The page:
encouraging families with kids--simplify
From: Steve Farley (sfarleyigc.apc.org)
Date: Tue, 19 Nov 1996 20:46:56 -0600
Denise Cote, of Geneva Community, Lyons, CO wrote:
>We have this situation now at Geneva and we're wondering what to do.  One
>of the problems seems to be that families with children require more
>certainty about the outcome before they can invest time and money.  Any

Yes, I do have a suggestion. It may seem a radical one, but it is one which
we at the Tucson Neighborhood Development Corporation are pursuing, at
least in part because our core membership contains three families with

We have decided to remove the risk and uncertainty which turns families off
by finding a developer who is willing to take on the risk, and we are
willing to surrender a fairly large amount of control to do this. Most
cohousing communities in the US have depended on large amounts of cash at
high amounts of risk early in the process. Some have gotten lucky and had a
wealthy benefactor in their midst; others have bitten the bullet and hocked
all they had to make it work. We have no rich angel, nor can we afford that
risk, as families cost a lot of money to run, and need a lot of time to
work well, and we have to be thinking of saving for big things like higher
education. So we have sought out compatible developers, and have had some
success. They are out there, it just takes some poking around and some
luck, and a high public profile on the part of our group.

I believe it is partly because of this new direction that we have not had
problems finding families with kids, a problem that seems to be reaching a
crisis point with many other groups. I also believe that this movement is
more likely to become widepread if we are able to find more developers to
take the risk from us, thus making cohousing a direct and viable competitor
to your typical new housing developments. We do not need the level of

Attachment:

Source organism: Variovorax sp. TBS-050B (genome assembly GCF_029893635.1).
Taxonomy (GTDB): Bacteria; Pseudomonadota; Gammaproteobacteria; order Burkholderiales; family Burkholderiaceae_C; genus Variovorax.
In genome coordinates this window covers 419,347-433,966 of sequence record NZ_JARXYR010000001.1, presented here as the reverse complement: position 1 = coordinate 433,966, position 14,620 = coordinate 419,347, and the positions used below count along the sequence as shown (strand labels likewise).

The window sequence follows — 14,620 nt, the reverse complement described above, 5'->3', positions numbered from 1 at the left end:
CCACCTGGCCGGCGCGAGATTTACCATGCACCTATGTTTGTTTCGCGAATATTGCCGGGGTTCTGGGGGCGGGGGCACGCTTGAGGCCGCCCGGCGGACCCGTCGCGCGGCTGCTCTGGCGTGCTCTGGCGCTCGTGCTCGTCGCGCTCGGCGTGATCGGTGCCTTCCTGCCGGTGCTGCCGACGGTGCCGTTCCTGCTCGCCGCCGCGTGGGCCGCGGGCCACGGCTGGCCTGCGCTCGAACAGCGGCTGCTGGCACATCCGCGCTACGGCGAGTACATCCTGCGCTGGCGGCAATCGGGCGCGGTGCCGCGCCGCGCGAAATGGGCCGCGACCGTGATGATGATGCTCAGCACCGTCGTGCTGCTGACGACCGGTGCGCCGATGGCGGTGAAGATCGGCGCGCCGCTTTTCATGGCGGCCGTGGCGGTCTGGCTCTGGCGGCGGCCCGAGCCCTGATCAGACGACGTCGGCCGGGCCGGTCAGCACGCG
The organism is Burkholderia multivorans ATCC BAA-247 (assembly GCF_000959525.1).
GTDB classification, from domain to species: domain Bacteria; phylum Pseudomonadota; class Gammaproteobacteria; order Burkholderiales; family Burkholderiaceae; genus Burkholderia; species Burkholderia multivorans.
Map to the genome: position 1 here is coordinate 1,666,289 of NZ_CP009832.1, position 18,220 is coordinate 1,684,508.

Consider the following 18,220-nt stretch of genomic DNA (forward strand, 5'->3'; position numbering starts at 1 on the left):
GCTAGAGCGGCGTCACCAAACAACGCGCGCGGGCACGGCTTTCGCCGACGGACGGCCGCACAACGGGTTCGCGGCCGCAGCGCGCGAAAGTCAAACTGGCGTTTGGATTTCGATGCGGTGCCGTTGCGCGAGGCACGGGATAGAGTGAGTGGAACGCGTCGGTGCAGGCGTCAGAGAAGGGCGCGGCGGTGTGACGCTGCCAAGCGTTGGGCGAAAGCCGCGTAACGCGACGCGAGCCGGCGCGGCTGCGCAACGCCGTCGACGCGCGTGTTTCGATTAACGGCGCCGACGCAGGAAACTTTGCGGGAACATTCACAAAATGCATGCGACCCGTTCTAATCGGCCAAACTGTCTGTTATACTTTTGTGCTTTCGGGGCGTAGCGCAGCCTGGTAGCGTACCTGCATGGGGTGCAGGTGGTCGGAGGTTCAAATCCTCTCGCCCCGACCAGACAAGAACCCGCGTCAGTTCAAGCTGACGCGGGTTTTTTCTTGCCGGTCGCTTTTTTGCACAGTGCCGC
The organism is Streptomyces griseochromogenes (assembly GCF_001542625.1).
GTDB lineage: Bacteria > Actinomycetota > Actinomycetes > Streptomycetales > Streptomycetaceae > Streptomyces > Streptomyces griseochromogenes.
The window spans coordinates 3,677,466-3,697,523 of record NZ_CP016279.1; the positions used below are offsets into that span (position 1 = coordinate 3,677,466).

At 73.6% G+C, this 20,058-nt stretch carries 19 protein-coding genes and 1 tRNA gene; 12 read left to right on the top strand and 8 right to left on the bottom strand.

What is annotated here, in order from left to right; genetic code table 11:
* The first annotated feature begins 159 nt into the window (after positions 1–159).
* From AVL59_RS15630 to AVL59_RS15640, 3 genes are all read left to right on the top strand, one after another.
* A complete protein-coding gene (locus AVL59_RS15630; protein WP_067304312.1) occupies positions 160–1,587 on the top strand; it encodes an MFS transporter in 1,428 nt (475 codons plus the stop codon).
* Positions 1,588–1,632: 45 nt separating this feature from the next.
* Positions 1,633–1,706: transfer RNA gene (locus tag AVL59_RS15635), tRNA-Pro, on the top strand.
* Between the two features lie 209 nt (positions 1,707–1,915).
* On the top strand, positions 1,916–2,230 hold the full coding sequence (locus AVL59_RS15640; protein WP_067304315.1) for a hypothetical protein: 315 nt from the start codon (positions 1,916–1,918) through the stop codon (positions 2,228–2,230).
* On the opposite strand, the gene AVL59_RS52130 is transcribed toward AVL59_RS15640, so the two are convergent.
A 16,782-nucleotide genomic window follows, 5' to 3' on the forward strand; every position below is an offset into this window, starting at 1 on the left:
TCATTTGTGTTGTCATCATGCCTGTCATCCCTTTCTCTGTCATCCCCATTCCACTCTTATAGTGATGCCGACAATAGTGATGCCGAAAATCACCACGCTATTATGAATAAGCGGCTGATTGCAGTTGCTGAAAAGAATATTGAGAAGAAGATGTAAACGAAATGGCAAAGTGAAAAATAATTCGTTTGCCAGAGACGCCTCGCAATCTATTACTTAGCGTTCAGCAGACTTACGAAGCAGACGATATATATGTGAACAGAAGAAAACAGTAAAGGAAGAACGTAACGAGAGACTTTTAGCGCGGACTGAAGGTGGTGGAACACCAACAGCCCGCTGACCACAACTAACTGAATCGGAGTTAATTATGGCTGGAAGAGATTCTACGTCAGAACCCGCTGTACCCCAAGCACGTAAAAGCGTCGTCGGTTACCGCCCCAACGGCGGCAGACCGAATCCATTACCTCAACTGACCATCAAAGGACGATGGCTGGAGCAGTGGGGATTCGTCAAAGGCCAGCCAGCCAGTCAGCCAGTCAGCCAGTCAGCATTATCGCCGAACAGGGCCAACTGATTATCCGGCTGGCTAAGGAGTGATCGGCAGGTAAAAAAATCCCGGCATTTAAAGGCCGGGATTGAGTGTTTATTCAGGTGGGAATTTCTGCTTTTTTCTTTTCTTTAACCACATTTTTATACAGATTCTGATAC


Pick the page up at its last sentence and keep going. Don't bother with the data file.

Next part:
control we often demand, and probably wouldn't even be able to afford it if
we could get it. And as Chris Hanson pointed out so articulately in his
keynote address to the RMCA conference last weekend, control is ultimately
an illusion.

What we want is simple: an easier way to form a community with your
neighbors. There are many other aspects to cohousing, but they are
ultimately secondary to that primary goal. I believe we have been making it
way too hard on ourselves, and particularly on families with kids, by
trying to do too much with too little.  What we want is community;
everything else will follow in time.

This movement is riding a major wave into the consciousness of this
country, and I think we can build physical community much more easily with
the help of sympathetic developers who are willing to take the risk. I
encourage all of us to look for candidates in our own communities--it will
make things easier on us, and will put this movement into high gear
nationwide. And we'll have a much easier time keeping families with kids.

Steve Farley
Tucson Neighborhood Development Corporation, Tucson, AZ
27 households with 36 adults and 11 kids
extremely close to controlling a fabulous site in downtown Tucson

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